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Local appendiceal dysbiosis: the missing link between the appendix and ulcerative colitis?
  1. X Roblin1,
  2. C Neut2,
  3. A Darfeuille-Michaud3,
  4. J F Colombel4,5
  1. 1Department of Hepato-Gastroenterology, University Hospital of Saint-Etienne, Saint-Etienne, France
  2. 2Laboratoire de Bacteriologie, Faculte de Pharmacie et INSERM U995, Universite Lile Nord de France, Lille, France
  3. 3Clermont Université, Université d'Auvergne, Jeune Equipe, Clermont-Ferrand, France
  4. 4Department of Hepatogastroenterology and INSERM U995, Universite Lille Nord de France, Lille, France
  5. 5Mount Sinai Medical School of Medicine, New York, New York, USA
  1. Correspondence to Dr X Roblin, Department of Hepato-Gastroenterology, University Hospital of Saint-Etienne, Saint-Etienne, France; xavier.roblin{at}chu-st-etienne.fr

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We read with great interest the article by Swidsinski et al reporting on a possible link between acute appendicitis and a local invasion by Fusobacteria. Investigating sections of 70 appendixes with confirmed appendicitis using rRNA-based fluorescence in situ hybridisation, the authors found bacteria deeply infiltrating the appendix. Fusobacteria (mainly Fusobacterium nucleatum/necrophorum) were specific components of epithelial and submucosal infiltrates in 62% of patients and were not found in various controls. The presence of Fusobacteria correlated positively with the severity of appendicitis. Conversely, main faecal microbiota including Faecalibacterium prausnitzii groups were significantly decreased with an inverse relationship with the severity of the disease.1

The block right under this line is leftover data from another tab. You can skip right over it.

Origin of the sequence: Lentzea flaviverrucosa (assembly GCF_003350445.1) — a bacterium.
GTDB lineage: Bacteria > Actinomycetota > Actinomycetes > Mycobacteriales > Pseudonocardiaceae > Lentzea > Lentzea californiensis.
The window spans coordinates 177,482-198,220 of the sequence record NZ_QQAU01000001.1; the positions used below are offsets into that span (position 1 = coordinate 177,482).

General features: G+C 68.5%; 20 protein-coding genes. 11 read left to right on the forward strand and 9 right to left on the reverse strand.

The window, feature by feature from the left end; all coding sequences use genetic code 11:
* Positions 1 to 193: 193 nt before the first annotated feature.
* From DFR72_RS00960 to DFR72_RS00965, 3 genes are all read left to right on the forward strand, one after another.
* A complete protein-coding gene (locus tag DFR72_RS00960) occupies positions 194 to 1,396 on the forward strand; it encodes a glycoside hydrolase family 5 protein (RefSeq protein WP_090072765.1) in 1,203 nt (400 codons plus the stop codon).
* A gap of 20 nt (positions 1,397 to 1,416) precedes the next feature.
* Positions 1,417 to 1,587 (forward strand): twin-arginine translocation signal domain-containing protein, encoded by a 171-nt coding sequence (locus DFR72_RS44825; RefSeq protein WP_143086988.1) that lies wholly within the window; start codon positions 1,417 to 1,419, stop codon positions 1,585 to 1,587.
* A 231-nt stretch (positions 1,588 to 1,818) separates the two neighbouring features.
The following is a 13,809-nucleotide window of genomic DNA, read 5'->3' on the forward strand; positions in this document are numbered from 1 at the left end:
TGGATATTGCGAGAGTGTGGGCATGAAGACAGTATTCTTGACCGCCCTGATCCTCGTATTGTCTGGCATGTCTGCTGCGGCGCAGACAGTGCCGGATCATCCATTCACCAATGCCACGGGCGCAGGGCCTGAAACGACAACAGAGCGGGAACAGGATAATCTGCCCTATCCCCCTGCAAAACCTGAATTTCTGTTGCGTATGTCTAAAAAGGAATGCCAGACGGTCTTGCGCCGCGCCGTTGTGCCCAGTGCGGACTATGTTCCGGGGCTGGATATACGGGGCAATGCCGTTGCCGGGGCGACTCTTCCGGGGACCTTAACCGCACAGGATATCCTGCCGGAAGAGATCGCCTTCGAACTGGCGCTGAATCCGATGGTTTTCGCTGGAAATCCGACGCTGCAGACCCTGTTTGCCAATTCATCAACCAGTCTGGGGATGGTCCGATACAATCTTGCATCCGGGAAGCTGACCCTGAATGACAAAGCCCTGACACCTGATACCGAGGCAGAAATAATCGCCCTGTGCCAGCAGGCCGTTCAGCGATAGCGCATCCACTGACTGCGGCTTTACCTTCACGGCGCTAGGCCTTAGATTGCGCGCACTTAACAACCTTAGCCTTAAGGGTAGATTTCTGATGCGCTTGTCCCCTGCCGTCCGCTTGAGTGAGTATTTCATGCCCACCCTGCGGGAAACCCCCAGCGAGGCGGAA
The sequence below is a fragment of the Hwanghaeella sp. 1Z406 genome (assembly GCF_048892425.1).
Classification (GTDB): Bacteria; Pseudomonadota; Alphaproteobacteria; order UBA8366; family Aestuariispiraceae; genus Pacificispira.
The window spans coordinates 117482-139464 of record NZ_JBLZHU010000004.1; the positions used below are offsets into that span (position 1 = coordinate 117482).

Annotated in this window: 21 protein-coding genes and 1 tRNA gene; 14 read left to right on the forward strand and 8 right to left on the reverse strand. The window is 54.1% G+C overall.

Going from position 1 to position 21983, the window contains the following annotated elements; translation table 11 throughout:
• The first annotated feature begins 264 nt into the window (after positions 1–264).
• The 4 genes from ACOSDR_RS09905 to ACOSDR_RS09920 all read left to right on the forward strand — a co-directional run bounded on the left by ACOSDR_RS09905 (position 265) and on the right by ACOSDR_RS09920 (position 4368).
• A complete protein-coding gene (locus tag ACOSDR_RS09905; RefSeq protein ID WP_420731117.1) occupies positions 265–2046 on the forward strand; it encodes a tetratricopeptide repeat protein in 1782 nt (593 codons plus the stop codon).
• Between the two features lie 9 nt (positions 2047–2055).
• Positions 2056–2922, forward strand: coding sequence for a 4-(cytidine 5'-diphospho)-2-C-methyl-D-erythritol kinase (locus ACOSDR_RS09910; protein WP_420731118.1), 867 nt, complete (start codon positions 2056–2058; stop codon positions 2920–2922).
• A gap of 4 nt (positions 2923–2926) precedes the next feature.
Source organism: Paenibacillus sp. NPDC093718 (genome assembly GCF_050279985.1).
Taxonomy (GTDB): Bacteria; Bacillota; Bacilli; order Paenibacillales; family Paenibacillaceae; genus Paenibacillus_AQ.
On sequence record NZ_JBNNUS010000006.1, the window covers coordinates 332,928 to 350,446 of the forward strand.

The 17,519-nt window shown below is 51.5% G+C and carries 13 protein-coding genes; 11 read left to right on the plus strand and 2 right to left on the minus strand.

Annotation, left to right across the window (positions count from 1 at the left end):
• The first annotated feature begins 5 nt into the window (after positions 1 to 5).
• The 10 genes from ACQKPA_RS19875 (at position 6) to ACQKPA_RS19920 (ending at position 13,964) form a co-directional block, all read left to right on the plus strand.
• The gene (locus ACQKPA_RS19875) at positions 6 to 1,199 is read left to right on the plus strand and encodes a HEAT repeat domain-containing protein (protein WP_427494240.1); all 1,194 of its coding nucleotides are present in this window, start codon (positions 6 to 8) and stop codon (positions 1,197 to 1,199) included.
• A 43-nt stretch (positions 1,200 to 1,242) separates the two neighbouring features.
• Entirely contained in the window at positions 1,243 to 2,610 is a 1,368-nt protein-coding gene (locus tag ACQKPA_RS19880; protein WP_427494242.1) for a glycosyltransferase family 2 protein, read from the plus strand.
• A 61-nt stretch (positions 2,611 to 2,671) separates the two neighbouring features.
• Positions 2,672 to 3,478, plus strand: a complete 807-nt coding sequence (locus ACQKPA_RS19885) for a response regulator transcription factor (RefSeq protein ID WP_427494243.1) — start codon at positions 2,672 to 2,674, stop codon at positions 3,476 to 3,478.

Altogether, these observations point to the presence …

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